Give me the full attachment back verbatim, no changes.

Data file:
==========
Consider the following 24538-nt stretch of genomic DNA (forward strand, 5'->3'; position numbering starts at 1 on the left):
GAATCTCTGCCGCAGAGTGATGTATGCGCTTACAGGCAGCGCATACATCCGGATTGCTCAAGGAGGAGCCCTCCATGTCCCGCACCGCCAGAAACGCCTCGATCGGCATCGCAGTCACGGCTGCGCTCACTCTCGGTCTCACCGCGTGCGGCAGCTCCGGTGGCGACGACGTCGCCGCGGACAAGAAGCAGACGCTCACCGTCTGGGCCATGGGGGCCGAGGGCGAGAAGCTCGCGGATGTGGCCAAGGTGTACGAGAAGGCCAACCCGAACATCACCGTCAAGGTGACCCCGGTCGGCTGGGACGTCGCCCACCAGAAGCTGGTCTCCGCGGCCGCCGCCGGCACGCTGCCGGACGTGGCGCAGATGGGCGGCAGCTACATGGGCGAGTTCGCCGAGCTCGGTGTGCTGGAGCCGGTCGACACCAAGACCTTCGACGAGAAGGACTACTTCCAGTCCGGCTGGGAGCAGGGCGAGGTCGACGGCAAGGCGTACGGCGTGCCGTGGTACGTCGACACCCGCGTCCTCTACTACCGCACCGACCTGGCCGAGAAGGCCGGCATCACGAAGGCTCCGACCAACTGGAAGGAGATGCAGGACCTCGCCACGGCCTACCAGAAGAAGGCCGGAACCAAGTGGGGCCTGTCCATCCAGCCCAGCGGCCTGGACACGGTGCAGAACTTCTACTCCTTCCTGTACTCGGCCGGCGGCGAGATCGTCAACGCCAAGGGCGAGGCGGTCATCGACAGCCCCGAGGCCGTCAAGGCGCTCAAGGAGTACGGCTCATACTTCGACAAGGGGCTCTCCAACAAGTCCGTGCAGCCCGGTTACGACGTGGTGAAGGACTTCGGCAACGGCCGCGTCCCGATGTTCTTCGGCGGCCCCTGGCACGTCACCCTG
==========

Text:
Consider the following 24538-nt stretch of genomic DNA (forward strand, 5'->3'; position numbering starts at 1 on the left):
GAATCTCTGCCGCAGAGTGATGTATGCGCTTACAGGCAGCGCATACATCCGGATTGCTCAAGGAGGAGCCCTCCATGTCCCGCACCGCCAGAAACGCCTCGATCGGCATCGCAGTCACGGCTGCGCTCACTCTCGGTCTCACCGCGTGCGGCAGCTCCGGTGGCGACGACGTCGCCGCGGACAAGAAGCAGACGCTCACCGTCTGGGCCATGGGGGCCGAGGGCGAGAAGCTCGCGGATGTGGCCAAGGTGTACGAGAAGGCCAACCCGAACATCACCGTCAAGGTGACCCCGGTCGGCTGGGACGTCGCCCACCAGAAGCTGGTCTCCGCGGCCGCCGCCGGCACGCTGCCGGACGTGGCGCAGATGGGCGGCAGCTACATGGGCGAGTTCGCCGAGCTCGGTGTGCTGGAGCCGGTCGACACCAAGACCTTCGACGAGAAGGACTACTTCCAGTCCGGCTGGGAGCAGGGCGAGGTCGACGGCAAGGCGTACGGCGTGCCGTGGTACGTCGACACCCGCGTCCTCTACTACCGCACCGACCTGGCCGAGAAGGCCGGCATCACGAAGGCTCCGACCAACTGGAAGGAGATGCAGGACCTCGCCACGGCCTACCAGAAGAAGGCCGGAACCAAGTGGGGCCTGTCCATCCAGCCCAGCGGCCTGGACACGGTGCAGAACTTCTACTCCTTCCTGTACTCGGCCGGCGGCGAGATCGTCAACGCCAAGGGCGAGGCGGTCATCGACAGCCCCGAGGCCGTCAAGGCGCTCAAGGAGTACGGCTCATACTTCGACAAGGGGCTCTCCAACAAGTCCGTGCAGCCCGGTTACGACGTGGTGAAGGACTTCGGCAACGGCCGCGTCCCGATGTTCTTCGGCGGCCCCTGGCACGTCACCCTG